“Selma” Christian Colson, Oprah Winfrey, Dede Gardner, and Jeremy Kleiner, Producers
“The Theory of Everything” Tim Bevan, Eric Fellner, Lisa Bruce, and Anthony McCarten, Producers
“Whiplash” Jason Blum, Helen Estabrook, and David Lancaster, Producers

My Prediction: BIRDMAN
My personal pick: The Imitation Game


Steve Carell in “Foxcatcher”
Bradley Cooper in “American Sniper”
Benedict Cumberbatch in “The Imitation Game”
Michael Keaton in “Birdman or (The Unexpected Virtue of Ignorance)”
Eddie Redmayne in “The Theory of Everything”

My Prediction: Eddie Radmayne

My personal pick: Eddie Redmayne


Marion Cotillard in “Two Days, One Night”
Felicity Jones in “The Theory of Everything”
Julianne Moore in “Still Alice”
Rosamund Pike in “Gone Girl”
Reese Witherspoon in “Wild”

My Prediction: Julianne Moore

My personal pick: Julianne Moore


Patricia Arquette in “Boyhood”
Laura Dern in “Wild”
Keira Knightley in “The Imitation Game”
Emma Stone in “Birdman or (The Unexpected Virtue of Ignorance)”
Meryl Streep in “Into the Woods”

My Prediction: Patricia Arquette

My personal pick: Emma Stone


Robert Duvall in “The Judge”
Ethan Hawke in “Boyhood”
Edward Norton in “Birdman or (The Unexpected Virtue of Ignorance)”
Mark Ruffalo in “Foxcatcher”
J.K. Simmons in “Whiplash”

My Prediction: J.K. Simmons

My personal pick: J.K. Simmons


“Birdman or (The Unexpected Virtue of Ignorance)” Alejandro G. Iñárritu
“Boyhood” Richard Linklater
“Foxcatcher” Bennett Miller
“The Grand Budapest Hotel” Wes Anderson
“The Imitation Game” Morten Tyldum

My Prediction: Alejandro G. Inarritu

My personal pick: Morten Tyldum


“Big Hero 6 Don Hall, Chris Williams, and Roy Conli
“The Boxtrolls” Anthony Stacchi, Graham Annable, and Travis Knight
How to Train Your Dragon 2″ Dean DeBlois, and Bonnie Arnold
“Song of the Sea” Tomm Moore and Paul Young
“The Tale of the Princess Kaguya” Isao Takahata and Yoshiaki Nishimura

My Prediction: Big Hero 6

My Personal Pick: Song of the Sea (because I have a bias towards selkies- although many fans would pick The Lego Movie, which sadly wasn’t even Nominated)


“CitizenFour” Laura Poitras, Mathilde Bonnefoy, and Dirk Wilutzky

“Finding Vivian Maier” John Maloof and Charlie Siskel
“Last Days in Vietnam” Rory Kennedy and Keven McAlester
“The Salt of the Earth” Wim Wenders, Juliano Ribeiro Salgado, and David Rosier
“Virunga” Orlando von Einsiedel and Joanna Natasegara

My Prediction: CitizenFour 

My Personal pick: (I can’t say I’ve seen enough of these films to comment in all honesty.)


“Everything Is Awesome” from “The Lego Movie”
Music and Lyric by Shawn Patterson
“Glory” from “Selma”
Music and Lyric by John Stephens and Lonnie Lynn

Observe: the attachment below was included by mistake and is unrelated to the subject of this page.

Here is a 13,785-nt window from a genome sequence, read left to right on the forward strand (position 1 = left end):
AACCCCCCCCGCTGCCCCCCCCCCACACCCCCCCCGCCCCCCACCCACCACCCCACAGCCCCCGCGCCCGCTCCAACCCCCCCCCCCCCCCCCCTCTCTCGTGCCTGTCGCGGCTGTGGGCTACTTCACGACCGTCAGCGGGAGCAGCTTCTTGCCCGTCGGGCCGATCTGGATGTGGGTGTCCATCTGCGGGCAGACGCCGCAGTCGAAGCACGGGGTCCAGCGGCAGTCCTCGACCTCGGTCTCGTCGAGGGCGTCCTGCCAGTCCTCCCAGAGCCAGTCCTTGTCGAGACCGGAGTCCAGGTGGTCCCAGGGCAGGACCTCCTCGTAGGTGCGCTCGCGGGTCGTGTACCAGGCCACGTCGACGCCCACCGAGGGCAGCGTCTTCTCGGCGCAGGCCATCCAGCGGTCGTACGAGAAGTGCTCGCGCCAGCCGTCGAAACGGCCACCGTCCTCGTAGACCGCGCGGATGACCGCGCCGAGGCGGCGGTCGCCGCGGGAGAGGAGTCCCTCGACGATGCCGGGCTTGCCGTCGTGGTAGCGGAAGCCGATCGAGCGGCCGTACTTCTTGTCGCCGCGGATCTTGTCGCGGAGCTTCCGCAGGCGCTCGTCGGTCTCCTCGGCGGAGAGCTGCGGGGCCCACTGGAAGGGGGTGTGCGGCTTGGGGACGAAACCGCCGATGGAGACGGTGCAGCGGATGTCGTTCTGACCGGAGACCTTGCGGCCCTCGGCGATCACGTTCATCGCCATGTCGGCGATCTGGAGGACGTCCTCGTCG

“Grateful” from “Beyond the Lights”
Music and Lyric by Diane Warren
“I’m Not Gonna Miss You” from “Glen Campbell…I’ll Be Me”
Music and Lyric by Glen Campbell and Julian Raymond
“Lost Stars” from “Begin Again” Music and lyrics by Gregg Alexander

My Prediction: “I’m Not Gonna Miss You”

My Personal Pick: “Glory”


“The Grand Budapest Hotel” Alexandre Desplat
“The Imitation Game” Alexandre Desplat
“Interstellar” Hans Zimmer
“Mr. Turner” Gary Yershon
“The Theory of Everything” Jóhann Jóhannsson

My Prediction: “Interstellar” Hans Zimmer

My personal pick: “The Grand Budapest Hotel” Alexandre Desplat


“Birdman or (The Unexpected Virtue of Ignorance)” Emmanuel Lubezki
“The Grand Budapest Hotel” Robert Yeoman
“Ida” Lukasz Zal and Ryszard Lenczewski
“Mr. Turner” Dick Pope

“Unbroken” Roger Deakins

My Prediction: Ida

My personal pick: Unbroken


“The Grand Budapest Hotel” Milena Canonero
“Inherent Vice” Mark Bridges
“Into the Woods” Colleen Atwood
“Maleficent” Anna B. Sheppard and Jane Clive
“Mr. Turner” Jacqueline Durran

My Prediction: The Grand Budapest Hotel 

My personal pick: The Grand Budapest Hotel 


“American Sniper” Joel Cox and Gary D. Roach
“Boyhood” Sandra Adair
“The Grand Budapest Hotel” Barney Pilling
“The Imitation Game” William Goldenberg
“Whiplash” Tom Cross

My Prediction: American Sniper

My personal pick: The Grand Budapest Hotel

Best foreign-language film of the year:

“Ida” Poland
“Leviathan” Russia
“Tangerines” Estonia
“Timbuktu” Mauritania
“Wild Tales” Argentina

My prediction: Ida

Achievement in makeup and hairstyling:

“Foxcatcher” Bill Corso and Dennis Liddiard
“The Grand Budapest Hotel” Frances Hannon and Mark Coulier
“Guardians of the Galaxy” Elizabeth Yianni-Georgiou and David White

My Prediction: The Grand Budapest Hotel

My Personal Pick: Guardians of the Galaxy

Achievement in sound editing: